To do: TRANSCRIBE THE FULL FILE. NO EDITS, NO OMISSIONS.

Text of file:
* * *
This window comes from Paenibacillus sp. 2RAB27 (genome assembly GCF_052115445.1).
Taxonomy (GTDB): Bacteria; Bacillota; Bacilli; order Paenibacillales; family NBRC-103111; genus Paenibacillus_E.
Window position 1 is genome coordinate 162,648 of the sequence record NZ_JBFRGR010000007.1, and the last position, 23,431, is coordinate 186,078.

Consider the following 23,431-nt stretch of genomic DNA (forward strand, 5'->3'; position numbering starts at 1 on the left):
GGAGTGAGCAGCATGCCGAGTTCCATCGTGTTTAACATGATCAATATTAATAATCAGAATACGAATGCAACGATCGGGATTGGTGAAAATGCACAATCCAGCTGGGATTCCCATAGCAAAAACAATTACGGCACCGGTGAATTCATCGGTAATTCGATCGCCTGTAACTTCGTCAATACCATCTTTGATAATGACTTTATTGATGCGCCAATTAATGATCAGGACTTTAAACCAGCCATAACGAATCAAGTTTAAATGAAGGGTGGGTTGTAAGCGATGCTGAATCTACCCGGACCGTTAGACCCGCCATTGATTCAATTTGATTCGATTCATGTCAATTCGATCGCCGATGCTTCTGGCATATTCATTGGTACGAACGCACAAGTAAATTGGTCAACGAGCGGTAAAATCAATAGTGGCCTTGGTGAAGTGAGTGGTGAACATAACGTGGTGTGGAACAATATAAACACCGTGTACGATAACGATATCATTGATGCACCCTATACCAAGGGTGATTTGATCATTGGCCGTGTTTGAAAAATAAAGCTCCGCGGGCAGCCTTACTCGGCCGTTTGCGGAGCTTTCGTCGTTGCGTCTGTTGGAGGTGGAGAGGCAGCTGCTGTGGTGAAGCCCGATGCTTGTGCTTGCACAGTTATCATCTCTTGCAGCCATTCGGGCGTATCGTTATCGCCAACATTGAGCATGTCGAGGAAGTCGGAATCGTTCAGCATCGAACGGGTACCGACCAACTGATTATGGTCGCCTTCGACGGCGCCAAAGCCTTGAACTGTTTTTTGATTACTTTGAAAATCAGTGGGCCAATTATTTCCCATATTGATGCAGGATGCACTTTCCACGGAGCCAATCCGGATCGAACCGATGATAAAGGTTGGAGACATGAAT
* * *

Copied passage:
This window comes from Paenibacillus sp. 2RAB27 (genome assembly GCF_052115445.1).
Taxonomy (GTDB): Bacteria; Bacillota; Bacilli; order Paenibacillales; family NBRC-103111; genus Paenibacillus_E.
Window position 1 is genome coordinate 162,648 of the sequence record NZ_JBFRGR010000007.1, and the last position, 23,431, is coordinate 186,078.

Consider the following 23,431-nt stretch of genomic DNA (forward strand, 5'->3'; position numbering starts at 1 on the left):
GGAGTGAGCAGCATGCCGAGTTCCATCGTGTTTAACATGATCAATATTAATAATCAGAATACGAATGCAACGATCGGGATTGGTGAAAATGCACAATCCAGCTGGGATTCCCATAGCAAAAACAATTACGGCACCGGTGAATTCATCGGTAATTCGATCGCCTGTAACTTCGTCAATACCATCTTTGATAATGACTTTATTGATGCGCCAATTAATGATCAGGACTTTAAACCAGCCATAACGAATCAAGTTTAAATGAAGGGTGGGTTGTAAGCGATGCTGAATCTACCCGGACCGTTAGACCCGCCATTGATTCAATTTGATTCGATTCATGTCAATTCGATCGCCGATGCTTCTGGCATATTCATTGGTACGAACGCACAAGTAAATTGGTCAACGAGCGGTAAAATCAATAGTGGCCTTGGTGAAGTGAGTGGTGAACATAACGTGGTGTGGAACAATATAAACACCGTGTACGATAACGATATCATTGATGCACCCTATACCAAGGGTGATTTGATCATTGGCCGTGTTTGAAAAATAAAGCTCCGCGGGCAGCCTTACTCGGCCGTTTGCGGAGCTTTCGTCGTTGCGTCTGTTGGAGGTGGAGAGGCAGCTGCTGTGGTGAAGCCCGATGCTTGTGCTTGCACAGTTATCATCTCTTGCAGCCATTCGGGCGTATCGTTATCGCCAACATTGAGCATGTCGAGGAAGTCGGAATCGTTCAGCATCGAACGGGTACCGACCAACTGATTATGGTCGCCTTCGACGGCGCCAAAGCCTTGAACTGTTTTTTGATTACTTTGAAAATCAGTGGGCCAATTATTTCCCATATTGATGCAGGATGCACTTTCCACGGAGCCAATCCGGATCGAACCGATGATAAAGGTTGGAGACATGAAT